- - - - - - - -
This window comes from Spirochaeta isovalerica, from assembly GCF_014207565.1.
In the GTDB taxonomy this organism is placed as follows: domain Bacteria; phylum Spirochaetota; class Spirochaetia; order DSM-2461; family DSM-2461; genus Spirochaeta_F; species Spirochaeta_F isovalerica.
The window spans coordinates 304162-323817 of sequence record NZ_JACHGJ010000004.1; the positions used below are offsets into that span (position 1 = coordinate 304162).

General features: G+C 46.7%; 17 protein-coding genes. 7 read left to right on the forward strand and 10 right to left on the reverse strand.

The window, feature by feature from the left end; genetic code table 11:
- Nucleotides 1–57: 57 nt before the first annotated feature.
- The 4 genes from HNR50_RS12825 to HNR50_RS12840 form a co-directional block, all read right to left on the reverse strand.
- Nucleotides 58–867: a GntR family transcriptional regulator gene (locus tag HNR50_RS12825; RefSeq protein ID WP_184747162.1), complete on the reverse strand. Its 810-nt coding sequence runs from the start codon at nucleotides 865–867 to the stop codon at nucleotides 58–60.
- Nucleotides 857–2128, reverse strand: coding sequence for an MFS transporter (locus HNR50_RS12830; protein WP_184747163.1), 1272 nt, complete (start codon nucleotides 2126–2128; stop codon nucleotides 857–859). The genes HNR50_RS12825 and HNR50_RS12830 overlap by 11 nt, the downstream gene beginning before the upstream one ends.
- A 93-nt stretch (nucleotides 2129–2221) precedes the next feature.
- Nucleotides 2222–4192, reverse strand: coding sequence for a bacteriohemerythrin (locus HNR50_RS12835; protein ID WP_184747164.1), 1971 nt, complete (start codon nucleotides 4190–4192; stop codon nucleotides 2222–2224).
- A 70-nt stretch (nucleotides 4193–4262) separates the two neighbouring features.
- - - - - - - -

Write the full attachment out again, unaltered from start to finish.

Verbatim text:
This window comes from Spirochaeta isovalerica, from assembly GCF_014207565.1.
In the GTDB taxonomy this organism is placed as follows: domain Bacteria; phylum Spirochaetota; class Spirochaetia; order DSM-2461; family DSM-2461; genus Spirochaeta_F; species Spirochaeta_F isovalerica.
The window spans coordinates 304162-323817 of sequence record NZ_JACHGJ010000004.1; the positions used below are offsets into that span (position 1 = coordinate 304162).

General features: G+C 46.7%; 17 protein-coding genes. 7 read left to right on the forward strand and 10 right to left on the reverse strand.

The window, feature by feature from the left end; genetic code table 11:
- Nucleotides 1–57: 57 nt before the first annotated feature.
- The 4 genes from HNR50_RS12825 to HNR50_RS12840 form a co-directional block, all read right to left on the reverse strand.
- Nucleotides 58–867: a GntR family transcriptional regulator gene (locus tag HNR50_RS12825; RefSeq protein ID WP_184747162.1), complete on the reverse strand. Its 810-nt coding sequence runs from the start codon at nucleotides 865–867 to the stop codon at nucleotides 58–60.
- Nucleotides 857–2128, reverse strand: coding sequence for an MFS transporter (locus HNR50_RS12830; protein WP_184747163.1), 1272 nt, complete (start codon nucleotides 2126–2128; stop codon nucleotides 857–859). The genes HNR50_RS12825 and HNR50_RS12830 overlap by 11 nt, the downstream gene beginning before the upstream one ends.
- A 93-nt stretch (nucleotides 2129–2221) precedes the next feature.
- Nucleotides 2222–4192, reverse strand: coding sequence for a bacteriohemerythrin (locus HNR50_RS12835; protein ID WP_184747164.1), 1971 nt, complete (start codon nucleotides 4190–4192; stop codon nucleotides 2222–2224).
- A 70-nt stretch (nucleotides 4193–4262) separates the two neighbouring features.